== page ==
Church Or Society September 14, 2012Posted by Dan R. Dick in Core Values, Identity & Purpose, The United Methodist Church.
Tags: church, The United Methodist Church
I am currently attending my first board meeting with the General Board of Church and Society. Up front, let me say that I think this is one of the most important, most valuable of our general church agencies. I understand that this view is not shared by all. In fact, some vehemently oppose Church and Society, and it ALWAYS surprises me. I have written in the past that I feel United Methodism suffers today by a lack of institutional memory and an abdication of our core identity. If your tradition is the Evangelical Association, the Methodist church, or the United Brethren in Jesus Christ, then you are part of a biblically and theologically grounded tradition that elevated missions, evangelistic witness, and a commitment to social justice — in other words, a church that isn’t all about us, but a church that exists for the purpose of serving in the community and world. You may disagree that these things are important, but you can’t change history — this is who we are based on who we have historically been.
In preparation for my first term on the board, I began receiving letters almost as soon as jurisdictional conference ended — all of them highly critical, negative and derogatory about the work of Church & Society. The comments boil down to three essential ideas:
- Christians should not get involved in politics.
- Social justice is communism/socialism/liberal, and therefore to be avoided by good Christians.
- We should not spend money on sinners; i.e., the poor, immigrants, single mothers, homosexuals, foreigners, scientists, political advocacy (these were just the specific things named in the letters/emails I received).
I disagree with a lot of people about a lot of things — and a lot of people disagree with me, but this is one of those issues that truly stymies me. Hebrew scripture — history, poetry, prophecy — makes it clear that peace, mercy, justice, care of the poor, the marginalized, the stranger, the alien are not options, and that they are required of both individuals as well as communities, tribes, households and nation. These things are even clearer in the gospels, the writings of Paul, James, and other writers of the early church (both in and beyond the accepted canon). This reading doesn’t require much in the way of interpretation — it is clear, concise, constant, and consistent. In our culture and age, Matthew 25 is a complete impossibility apart from political and social engagement. Of all our general boards and agencies, Global Ministries and Church & Society are the two that actually live out our biblical, theological, and denominational mandates. We can ascribe all kinds of negative labels to living the gospel — socialism, communism, etc. — but caring for God’s creation by realizing that we are all one creation, never in ministry “to” or doing ministry “for” but living into the realm and reality of God “with” each other is simply awakening to the will of God. To eliminate the false, destructive, and indefensible dividing walls of hostility of “us” and “them”, is to live with integrity as the body of Christ. It is so amazing to be part of an agency of the bureaucratic institution of “the Church” that actually gets it — that puts faith into action and activates disciples of Jesus Christ to engage in work that God actually uses to transform the world.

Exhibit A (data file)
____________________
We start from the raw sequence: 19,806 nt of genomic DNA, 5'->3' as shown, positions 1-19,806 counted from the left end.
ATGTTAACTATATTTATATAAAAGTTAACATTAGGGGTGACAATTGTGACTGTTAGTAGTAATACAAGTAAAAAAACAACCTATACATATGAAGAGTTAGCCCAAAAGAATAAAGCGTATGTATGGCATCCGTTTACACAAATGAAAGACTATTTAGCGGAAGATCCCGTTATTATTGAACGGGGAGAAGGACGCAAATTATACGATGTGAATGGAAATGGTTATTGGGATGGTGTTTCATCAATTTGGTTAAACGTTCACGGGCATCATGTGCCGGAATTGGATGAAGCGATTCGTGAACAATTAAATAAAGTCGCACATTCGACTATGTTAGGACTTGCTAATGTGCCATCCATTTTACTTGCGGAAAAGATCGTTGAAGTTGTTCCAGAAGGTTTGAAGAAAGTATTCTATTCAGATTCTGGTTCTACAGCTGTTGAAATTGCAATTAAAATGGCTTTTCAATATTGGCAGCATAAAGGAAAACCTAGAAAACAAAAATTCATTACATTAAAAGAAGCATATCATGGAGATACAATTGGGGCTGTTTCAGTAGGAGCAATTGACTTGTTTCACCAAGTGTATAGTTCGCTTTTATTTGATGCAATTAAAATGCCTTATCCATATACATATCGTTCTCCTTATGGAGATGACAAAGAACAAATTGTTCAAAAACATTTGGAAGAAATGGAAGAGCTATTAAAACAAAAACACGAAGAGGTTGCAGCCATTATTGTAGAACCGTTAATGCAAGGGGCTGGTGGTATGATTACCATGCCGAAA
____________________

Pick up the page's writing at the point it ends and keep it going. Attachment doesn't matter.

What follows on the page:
United Methodists can be proud of the vision and commitment of the General Board of Church & Society. Not everything C&S does will please everyone, and there will be some things that we choose to politicize and castigate based on personal biases, but in the main, Church and Society is doing excellent work that allows us to fulfill our scriptural mission, honor our theological heritage, and strive toward our denominational values and priorities.